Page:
Public interest law group ImagineLaw recently urged the government to save 1,670 children’s lives yearly by preventing road crashes in the Philippines. According to the group, the public should be alarmed that 1,670 Filipino children and young people (0-19 years old) are killed by road crashes every year, citing data from the Philippine Statistics Authority.

“Injuries and deaths due to road crashes are preventable,” said Atty. Daphne Marcelo, ImagineLaw’s project manager for road safety, during a mural unveiling for the World Day of Remembrance for Road Traffic Victims at a children’s park in Manila.

In September this year, a 4-year-old girl was killed after being hit by a sports utility vehicle in Malate. In the same month, another 4-year-old child and his father were killed because of a road crash in South Cotabato involving more than a dozen vehicles.

“The government, in partnership with stakeholders, should continue improving road infrastructure, updating policies and enforcing traffic laws to make sure they are inclusive of children’s safety,” said Atty. Marcelo. “Playing outside or commuting to school should not be a death sentence for children,” she said.

“Every [road] death is preventable,” added Robert Siy of Move As One Coalition, a transport and mobility advocacy group. “[W]e should not pull back on our road safety campaign until we bring the number of Filipinos killed or injured from road crashes down to zero,” he also said.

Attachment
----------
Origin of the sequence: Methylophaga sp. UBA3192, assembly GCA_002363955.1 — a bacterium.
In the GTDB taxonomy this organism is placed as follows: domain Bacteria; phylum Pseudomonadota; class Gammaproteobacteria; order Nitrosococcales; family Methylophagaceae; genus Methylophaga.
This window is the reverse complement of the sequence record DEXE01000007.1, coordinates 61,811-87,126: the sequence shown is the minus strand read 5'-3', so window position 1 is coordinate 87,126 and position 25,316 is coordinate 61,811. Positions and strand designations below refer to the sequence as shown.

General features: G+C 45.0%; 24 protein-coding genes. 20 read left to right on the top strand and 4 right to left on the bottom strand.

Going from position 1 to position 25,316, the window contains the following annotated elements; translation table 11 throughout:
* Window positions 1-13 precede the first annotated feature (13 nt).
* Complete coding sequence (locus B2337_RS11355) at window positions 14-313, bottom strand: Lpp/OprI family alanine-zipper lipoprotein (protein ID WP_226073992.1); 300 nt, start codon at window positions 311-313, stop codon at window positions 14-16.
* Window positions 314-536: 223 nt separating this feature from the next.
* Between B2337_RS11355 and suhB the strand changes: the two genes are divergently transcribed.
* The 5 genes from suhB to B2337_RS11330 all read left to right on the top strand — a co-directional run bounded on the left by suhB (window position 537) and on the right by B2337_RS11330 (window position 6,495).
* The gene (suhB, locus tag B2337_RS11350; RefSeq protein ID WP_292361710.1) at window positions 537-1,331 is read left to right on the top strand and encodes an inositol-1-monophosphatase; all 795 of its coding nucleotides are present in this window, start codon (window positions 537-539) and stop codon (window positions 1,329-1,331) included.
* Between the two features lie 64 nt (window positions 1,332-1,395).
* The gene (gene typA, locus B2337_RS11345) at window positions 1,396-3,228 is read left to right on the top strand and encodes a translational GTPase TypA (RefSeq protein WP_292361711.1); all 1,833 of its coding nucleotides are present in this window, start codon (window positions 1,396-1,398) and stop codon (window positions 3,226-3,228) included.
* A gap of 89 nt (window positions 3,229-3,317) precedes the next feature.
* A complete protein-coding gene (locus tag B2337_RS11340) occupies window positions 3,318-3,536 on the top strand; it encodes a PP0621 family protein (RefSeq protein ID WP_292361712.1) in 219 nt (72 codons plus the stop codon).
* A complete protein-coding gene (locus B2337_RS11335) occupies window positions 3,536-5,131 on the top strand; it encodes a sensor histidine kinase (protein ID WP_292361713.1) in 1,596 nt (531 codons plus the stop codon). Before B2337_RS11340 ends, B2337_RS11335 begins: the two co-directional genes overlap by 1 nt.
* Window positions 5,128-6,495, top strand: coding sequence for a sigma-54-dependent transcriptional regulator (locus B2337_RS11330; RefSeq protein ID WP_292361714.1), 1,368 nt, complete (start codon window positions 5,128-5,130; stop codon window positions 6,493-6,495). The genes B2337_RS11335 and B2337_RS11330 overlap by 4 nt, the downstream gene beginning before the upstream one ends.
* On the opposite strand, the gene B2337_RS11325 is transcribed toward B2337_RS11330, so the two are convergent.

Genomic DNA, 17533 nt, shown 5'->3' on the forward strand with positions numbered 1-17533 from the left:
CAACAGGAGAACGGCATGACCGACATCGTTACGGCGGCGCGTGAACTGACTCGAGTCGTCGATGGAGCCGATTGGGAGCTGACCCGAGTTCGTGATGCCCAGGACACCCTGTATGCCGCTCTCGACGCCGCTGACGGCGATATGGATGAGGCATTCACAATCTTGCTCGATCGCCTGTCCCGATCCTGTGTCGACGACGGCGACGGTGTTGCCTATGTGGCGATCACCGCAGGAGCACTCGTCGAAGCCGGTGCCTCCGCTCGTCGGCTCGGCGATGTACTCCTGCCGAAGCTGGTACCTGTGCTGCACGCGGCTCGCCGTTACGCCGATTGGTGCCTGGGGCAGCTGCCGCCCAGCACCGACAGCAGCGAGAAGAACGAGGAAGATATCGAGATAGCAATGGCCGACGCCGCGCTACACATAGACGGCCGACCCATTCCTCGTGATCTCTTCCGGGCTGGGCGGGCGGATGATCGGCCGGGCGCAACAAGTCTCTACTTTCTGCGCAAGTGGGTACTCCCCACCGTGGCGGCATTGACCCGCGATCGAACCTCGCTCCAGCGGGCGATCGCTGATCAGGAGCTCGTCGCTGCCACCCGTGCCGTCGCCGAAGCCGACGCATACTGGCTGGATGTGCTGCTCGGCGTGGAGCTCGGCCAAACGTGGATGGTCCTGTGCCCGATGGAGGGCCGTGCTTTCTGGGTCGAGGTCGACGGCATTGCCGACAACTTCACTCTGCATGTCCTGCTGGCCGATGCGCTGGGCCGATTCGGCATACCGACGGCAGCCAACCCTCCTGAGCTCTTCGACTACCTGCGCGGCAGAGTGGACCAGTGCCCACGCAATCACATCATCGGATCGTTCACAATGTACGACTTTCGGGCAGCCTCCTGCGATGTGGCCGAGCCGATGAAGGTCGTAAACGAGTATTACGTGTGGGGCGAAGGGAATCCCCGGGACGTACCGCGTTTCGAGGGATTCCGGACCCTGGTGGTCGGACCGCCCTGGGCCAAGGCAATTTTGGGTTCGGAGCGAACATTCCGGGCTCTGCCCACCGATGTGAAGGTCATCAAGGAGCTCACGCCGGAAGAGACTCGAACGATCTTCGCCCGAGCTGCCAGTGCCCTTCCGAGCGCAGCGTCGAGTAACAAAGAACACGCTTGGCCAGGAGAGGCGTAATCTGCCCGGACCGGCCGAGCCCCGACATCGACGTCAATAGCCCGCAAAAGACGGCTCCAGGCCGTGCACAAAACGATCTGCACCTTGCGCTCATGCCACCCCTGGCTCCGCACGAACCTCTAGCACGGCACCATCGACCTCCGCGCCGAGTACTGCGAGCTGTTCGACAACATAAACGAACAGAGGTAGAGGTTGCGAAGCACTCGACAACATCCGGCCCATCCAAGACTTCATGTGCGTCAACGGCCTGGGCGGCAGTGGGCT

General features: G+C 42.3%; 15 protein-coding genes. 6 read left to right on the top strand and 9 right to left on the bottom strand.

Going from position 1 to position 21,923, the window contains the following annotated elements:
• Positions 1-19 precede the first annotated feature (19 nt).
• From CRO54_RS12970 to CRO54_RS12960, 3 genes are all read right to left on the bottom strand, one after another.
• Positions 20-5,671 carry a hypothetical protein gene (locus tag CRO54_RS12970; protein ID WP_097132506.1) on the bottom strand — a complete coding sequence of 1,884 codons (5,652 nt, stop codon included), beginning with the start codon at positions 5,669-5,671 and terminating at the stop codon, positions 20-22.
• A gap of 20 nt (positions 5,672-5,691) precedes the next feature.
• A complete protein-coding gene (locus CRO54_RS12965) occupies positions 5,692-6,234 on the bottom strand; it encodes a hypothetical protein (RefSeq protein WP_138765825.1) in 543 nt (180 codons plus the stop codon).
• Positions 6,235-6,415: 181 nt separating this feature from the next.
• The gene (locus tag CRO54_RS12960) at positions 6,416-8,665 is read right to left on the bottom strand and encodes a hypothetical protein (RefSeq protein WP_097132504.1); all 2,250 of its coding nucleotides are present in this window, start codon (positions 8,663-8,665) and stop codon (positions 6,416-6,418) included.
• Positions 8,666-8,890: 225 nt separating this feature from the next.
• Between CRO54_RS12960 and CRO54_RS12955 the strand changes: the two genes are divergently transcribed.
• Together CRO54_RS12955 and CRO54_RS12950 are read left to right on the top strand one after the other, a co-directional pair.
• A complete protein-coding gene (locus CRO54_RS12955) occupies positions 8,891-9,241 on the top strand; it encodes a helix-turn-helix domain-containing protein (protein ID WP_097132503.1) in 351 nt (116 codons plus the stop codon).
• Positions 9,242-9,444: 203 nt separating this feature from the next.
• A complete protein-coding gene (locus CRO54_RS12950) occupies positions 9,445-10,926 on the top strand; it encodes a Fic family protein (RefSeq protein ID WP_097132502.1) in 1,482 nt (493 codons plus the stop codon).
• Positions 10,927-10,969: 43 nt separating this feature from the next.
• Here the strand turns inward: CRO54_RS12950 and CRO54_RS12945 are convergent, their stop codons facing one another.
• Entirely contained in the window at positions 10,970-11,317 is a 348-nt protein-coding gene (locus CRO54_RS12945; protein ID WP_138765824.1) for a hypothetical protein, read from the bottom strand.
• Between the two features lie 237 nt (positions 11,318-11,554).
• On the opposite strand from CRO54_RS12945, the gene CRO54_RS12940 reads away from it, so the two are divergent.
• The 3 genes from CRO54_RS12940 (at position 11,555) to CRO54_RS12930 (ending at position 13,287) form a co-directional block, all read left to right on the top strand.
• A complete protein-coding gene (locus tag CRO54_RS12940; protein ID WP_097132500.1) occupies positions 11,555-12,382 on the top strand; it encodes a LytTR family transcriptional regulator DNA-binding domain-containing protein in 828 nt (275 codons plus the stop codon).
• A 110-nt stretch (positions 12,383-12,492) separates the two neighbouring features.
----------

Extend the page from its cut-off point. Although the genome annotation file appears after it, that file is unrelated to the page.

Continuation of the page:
According to ImagineLaw, blaming parents solely for road crash deaths among children is “unproductive, misguided, and myopic.”

“Everyone–government and community leaders, parents and teachers, and road users–has a role to play in making our streets safe for children,””” Atty. Marcelo said. “Our road system should be designed to protect the lives of the most vulnerable road users such as children and pedestrians,” she added.

“Yung ideal na kalsada po para sa isang bata na may kapansanan ay magkaroon po ng extra lane at railings (The ideal street for a child with disability should have extra lane and railings),” Hannah Estepa, a 15-year-old visually-impaired child-advocate from the Youth Alliance for Road Discipline, urged the government.

“Our streets are far too hostile for a child to even simply exercise their right to play,” said Nicole Anne Cobarrubias of AltMobility, another advocacy group. “In our commitment to building safer streets, we will be more firm in prioritizing children’s safety above motor vehicles,” she also said.